I know an awful lot of professional musicians, and I can’t think of a single one who doesn’t have some sort of system in place for making sure they’re prepared for each and every gig.
Is everyone’s system as detailed and nerdy as mine? Of course not. But they all either a) have a system, b) are successful enough to pay someone else to have a system for them, or c) aren’t as successful as they ought to be.
Ok, enough with the mise en place sermon. Here’s what I’m traveling with these days.
Fender American Special Telecaster – The least-expensive USA-made Tele. It came with Texas Special pickups, but I’ve since replaced them with Seymour Duncan Five-Twos.
This goes into an SKB semi-hard case and gets checked. These semi-rigid nylon-over-styrofoam cases are the way to go for flying.
Like gig bags, they’re easy to carry and they don’t freak out the TSA. But if forced to check them, they provide serious protection from mishandling and thermal shocks.
When flying, it’s a bad idea to travel with fragile, rare, expensive, or irreplaceable gear. The AmSpec Tele is perfectly fungible.
If a baggage handler or TSA agent manages to break it (or it gets stolen), I can buy another one just like it for less than a grand. (And of course it’s insured.)
Also in the SKB Tele case: cables, picks, strings, tuner, stand, string winder, multitool.
Baden A-Style – This is my second one of these guitars and I absolutely love it. Plays and sounds like an instrument three times its price and has classy understated looks that are right up my alley.
This goes into a TRIC semi-hard case and gets carried on.
Also in this case: strings, picks, capos, batteries, sound hole plug, a wireless pack that I don’t really use on this gig, and a few pages covered in dense legalese.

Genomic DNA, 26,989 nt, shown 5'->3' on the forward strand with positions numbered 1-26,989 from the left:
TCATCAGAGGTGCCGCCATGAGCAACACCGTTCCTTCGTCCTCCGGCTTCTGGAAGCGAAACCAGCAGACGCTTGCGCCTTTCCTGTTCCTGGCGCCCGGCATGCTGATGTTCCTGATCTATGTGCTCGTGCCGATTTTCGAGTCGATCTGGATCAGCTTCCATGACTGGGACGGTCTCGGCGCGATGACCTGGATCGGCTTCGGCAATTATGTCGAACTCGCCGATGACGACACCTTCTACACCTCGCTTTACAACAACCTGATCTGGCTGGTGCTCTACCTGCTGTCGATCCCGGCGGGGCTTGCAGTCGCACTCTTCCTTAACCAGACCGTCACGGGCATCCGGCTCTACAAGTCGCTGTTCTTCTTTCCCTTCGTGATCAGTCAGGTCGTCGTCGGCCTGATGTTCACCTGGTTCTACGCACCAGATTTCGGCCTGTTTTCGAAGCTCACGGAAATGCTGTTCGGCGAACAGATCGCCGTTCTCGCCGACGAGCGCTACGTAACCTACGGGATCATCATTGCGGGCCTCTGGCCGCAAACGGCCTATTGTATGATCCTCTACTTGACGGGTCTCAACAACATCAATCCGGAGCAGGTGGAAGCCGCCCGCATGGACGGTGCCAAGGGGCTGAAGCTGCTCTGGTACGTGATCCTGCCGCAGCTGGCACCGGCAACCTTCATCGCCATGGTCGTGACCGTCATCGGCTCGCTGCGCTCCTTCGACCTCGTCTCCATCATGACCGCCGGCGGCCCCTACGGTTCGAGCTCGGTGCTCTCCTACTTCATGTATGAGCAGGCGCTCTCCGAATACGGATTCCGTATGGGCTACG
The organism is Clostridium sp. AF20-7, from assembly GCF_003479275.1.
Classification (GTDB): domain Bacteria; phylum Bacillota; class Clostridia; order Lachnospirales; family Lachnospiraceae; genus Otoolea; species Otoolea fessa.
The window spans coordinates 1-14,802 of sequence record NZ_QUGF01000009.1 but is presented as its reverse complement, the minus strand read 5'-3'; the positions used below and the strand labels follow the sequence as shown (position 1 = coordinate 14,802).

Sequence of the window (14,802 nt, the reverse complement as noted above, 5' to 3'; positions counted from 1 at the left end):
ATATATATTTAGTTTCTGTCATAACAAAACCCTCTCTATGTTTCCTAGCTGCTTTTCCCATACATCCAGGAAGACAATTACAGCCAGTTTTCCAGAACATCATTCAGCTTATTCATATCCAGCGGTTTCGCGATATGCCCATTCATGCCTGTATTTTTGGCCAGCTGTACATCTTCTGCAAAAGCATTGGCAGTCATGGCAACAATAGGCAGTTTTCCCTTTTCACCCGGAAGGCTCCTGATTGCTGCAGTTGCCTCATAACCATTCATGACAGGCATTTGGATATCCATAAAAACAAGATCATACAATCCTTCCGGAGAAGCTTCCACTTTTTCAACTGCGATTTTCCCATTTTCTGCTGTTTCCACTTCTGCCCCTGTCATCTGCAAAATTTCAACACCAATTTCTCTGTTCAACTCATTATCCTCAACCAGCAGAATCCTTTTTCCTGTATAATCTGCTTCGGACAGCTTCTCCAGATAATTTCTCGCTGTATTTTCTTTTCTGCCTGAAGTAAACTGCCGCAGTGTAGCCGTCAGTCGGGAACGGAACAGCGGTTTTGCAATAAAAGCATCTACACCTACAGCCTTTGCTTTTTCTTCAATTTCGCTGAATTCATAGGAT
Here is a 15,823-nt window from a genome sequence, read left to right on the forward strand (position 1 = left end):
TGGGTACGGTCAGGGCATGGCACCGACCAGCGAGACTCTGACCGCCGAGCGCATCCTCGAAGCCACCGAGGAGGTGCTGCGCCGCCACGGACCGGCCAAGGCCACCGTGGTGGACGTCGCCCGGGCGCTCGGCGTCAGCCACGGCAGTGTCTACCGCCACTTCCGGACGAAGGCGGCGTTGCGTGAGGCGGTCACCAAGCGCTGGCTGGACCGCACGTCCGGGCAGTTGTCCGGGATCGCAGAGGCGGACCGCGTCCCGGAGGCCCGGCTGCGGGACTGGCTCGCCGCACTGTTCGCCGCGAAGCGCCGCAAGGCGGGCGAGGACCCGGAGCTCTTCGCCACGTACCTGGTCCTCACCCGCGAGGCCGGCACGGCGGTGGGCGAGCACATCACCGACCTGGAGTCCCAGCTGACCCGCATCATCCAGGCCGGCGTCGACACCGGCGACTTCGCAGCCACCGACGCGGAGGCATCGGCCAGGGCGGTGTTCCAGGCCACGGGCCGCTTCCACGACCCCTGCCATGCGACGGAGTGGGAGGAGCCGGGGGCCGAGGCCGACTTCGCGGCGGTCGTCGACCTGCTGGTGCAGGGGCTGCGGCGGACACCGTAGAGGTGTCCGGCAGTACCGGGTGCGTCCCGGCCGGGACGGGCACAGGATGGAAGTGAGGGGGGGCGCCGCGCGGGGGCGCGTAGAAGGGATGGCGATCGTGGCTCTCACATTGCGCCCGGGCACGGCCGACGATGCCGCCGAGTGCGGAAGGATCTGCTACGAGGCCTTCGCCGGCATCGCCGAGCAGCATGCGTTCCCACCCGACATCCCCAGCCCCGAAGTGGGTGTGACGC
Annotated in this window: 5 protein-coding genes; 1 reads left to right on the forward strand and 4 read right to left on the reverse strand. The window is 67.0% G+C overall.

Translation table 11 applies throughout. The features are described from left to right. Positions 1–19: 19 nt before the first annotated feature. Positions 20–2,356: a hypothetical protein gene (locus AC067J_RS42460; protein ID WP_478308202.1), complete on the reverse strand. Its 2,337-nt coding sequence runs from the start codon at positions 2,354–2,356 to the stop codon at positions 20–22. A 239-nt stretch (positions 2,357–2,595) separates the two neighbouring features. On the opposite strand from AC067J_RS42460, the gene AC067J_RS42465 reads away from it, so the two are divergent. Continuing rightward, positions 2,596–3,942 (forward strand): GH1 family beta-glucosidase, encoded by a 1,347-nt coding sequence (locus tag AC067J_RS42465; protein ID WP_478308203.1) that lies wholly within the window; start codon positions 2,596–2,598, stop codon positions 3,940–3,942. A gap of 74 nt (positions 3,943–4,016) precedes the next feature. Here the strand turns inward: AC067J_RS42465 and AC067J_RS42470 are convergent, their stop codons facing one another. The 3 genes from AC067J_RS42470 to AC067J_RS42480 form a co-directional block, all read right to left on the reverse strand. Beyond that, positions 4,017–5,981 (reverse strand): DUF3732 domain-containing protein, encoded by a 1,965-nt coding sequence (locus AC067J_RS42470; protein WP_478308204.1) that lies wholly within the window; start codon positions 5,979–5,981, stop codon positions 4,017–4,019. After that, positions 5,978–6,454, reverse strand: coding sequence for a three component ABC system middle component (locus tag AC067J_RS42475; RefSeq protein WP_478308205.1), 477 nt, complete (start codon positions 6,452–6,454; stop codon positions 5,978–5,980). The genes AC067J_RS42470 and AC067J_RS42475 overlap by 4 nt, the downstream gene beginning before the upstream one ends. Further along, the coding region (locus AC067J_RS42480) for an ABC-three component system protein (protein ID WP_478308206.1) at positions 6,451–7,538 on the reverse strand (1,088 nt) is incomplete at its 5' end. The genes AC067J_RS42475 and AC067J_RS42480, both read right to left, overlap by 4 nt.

Why the legalese?
The FAA and the USDOT have ruled that if there’s room in an overhead bin or closet at the time you board, they have to allow you to carry on your instrument.
Southwest’s entire fleet is 737s, which means there’s always room in the overhead bins (provided you were smart and dropped the $12.50 on Early Bird Check In). For a musician, they’re the best thing going for domestic US travel.
For any other airline, I check SeatGuru.com to see what type of aircraft we’re flying. Even on tiny Embraers and CRJs, there’s usually a coat closet.
The gate agent will probably give you a tag for gate-checking it. Be super nice. Take the tag.
If he wants to take the guitar from you right there, tell him you’re going to try getting it in the overhead or coat closet first, but that you’ll be happy to gate check if that’s not possible.
Only if he persists should you play your trump card and lay that USDOT ruling on him.
Again: be super nice, but firm.
Line6 POD HD500 – Modeling has come a long way. Still not the same as playing through a tube amp, but close enough for most purposes. I bought this before they replaced it with the HD500X, which is more or less identical except with more firepower under the hood and improved switch illumination.